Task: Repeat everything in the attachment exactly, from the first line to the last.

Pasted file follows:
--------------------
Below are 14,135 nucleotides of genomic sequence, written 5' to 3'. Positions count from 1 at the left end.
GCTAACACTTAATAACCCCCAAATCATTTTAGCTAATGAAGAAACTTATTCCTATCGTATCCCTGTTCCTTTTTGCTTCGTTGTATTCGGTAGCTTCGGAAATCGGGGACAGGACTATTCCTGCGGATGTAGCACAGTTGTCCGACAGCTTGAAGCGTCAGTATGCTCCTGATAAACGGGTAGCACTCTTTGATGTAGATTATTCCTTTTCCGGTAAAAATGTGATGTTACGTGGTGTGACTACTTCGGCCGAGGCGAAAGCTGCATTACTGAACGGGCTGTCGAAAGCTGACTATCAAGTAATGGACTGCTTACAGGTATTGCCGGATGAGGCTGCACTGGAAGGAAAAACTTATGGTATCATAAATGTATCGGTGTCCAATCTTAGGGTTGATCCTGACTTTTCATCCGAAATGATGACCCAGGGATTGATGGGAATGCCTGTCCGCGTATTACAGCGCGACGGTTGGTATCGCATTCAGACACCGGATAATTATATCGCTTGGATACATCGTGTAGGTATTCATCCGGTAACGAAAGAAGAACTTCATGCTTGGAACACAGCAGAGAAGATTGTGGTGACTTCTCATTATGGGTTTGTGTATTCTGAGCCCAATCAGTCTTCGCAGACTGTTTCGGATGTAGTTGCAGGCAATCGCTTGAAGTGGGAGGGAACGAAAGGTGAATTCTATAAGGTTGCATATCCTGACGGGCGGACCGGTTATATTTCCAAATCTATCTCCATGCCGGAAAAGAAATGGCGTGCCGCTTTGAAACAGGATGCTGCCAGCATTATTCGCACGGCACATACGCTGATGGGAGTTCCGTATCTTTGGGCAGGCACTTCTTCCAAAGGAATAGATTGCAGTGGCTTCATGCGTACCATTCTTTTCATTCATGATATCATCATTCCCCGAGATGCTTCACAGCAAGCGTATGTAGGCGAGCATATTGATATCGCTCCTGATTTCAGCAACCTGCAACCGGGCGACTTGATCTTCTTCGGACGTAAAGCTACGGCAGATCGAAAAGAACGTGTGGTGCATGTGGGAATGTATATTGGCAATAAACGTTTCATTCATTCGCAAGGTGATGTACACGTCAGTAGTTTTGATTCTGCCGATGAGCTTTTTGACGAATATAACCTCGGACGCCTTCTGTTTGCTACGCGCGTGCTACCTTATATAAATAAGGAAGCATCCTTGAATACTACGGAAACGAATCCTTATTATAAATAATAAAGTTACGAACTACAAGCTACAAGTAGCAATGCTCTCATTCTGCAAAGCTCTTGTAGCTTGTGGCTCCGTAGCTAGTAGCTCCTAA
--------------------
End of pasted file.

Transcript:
Below are 14,135 nucleotides of genomic sequence, written 5' to 3'. Positions count from 1 at the left end.
GCTAACACTTAATAACCCCCAAATCATTTTAGCTAATGAAGAAACTTATTCCTATCGTATCCCTGTTCCTTTTTGCTTCGTTGTATTCGGTAGCTTCGGAAATCGGGGACAGGACTATTCCTGCGGATGTAGCACAGTTGTCCGACAGCTTGAAGCGTCAGTATGCTCCTGATAAACGGGTAGCACTCTTTGATGTAGATTATTCCTTTTCCGGTAAAAATGTGATGTTACGTGGTGTGACTACTTCGGCCGAGGCGAAAGCTGCATTACTGAACGGGCTGTCGAAAGCTGACTATCAAGTAATGGACTGCTTACAGGTATTGCCGGATGAGGCTGCACTGGAAGGAAAAACTTATGGTATCATAAATGTATCGGTGTCCAATCTTAGGGTTGATCCTGACTTTTCATCCGAAATGATGACCCAGGGATTGATGGGAATGCCTGTCCGCGTATTACAGCGCGACGGTTGGTATCGCATTCAGACACCGGATAATTATATCGCTTGGATACATCGTGTAGGTATTCATCCGGTAACGAAAGAAGAACTTCATGCTTGGAACACAGCAGAGAAGATTGTGGTGACTTCTCATTATGGGTTTGTGTATTCTGAGCCCAATCAGTCTTCGCAGACTGTTTCGGATGTAGTTGCAGGCAATCGCTTGAAGTGGGAGGGAACGAAAGGTGAATTCTATAAGGTTGCATATCCTGACGGGCGGACCGGTTATATTTCCAAATCTATCTCCATGCCGGAAAAGAAATGGCGTGCCGCTTTGAAACAGGATGCTGCCAGCATTATTCGCACGGCACATACGCTGATGGGAGTTCCGTATCTTTGGGCAGGCACTTCTTCCAAAGGAATAGATTGCAGTGGCTTCATGCGTACCATTCTTTTCATTCATGATATCATCATTCCCCGAGATGCTTCACAGCAAGCGTATGTAGGCGAGCATATTGATATCGCTCCTGATTTCAGCAACCTGCAACCGGGCGACTTGATCTTCTTCGGACGTAAAGCTACGGCAGATCGAAAAGAACGTGTGGTGCATGTGGGAATGTATATTGGCAATAAACGTTTCATTCATTCGCAAGGTGATGTACACGTCAGTAGTTTTGATTCTGCCGATGAGCTTTTTGACGAATATAACCTCGGACGCCTTCTGTTTGCTACGCGCGTGCTACCTTATATAAATAAGGAAGCATCCTTGAATACTACGGAAACGAATCCTTATTATAAATAATAAAGTTACGAACTACAAGCTACAAGTAGCAATGCTCTCATTCTGCAAAGCTCTTGTAGCTTGTGGCTCCGTAGCTAGTAGCTCCTAA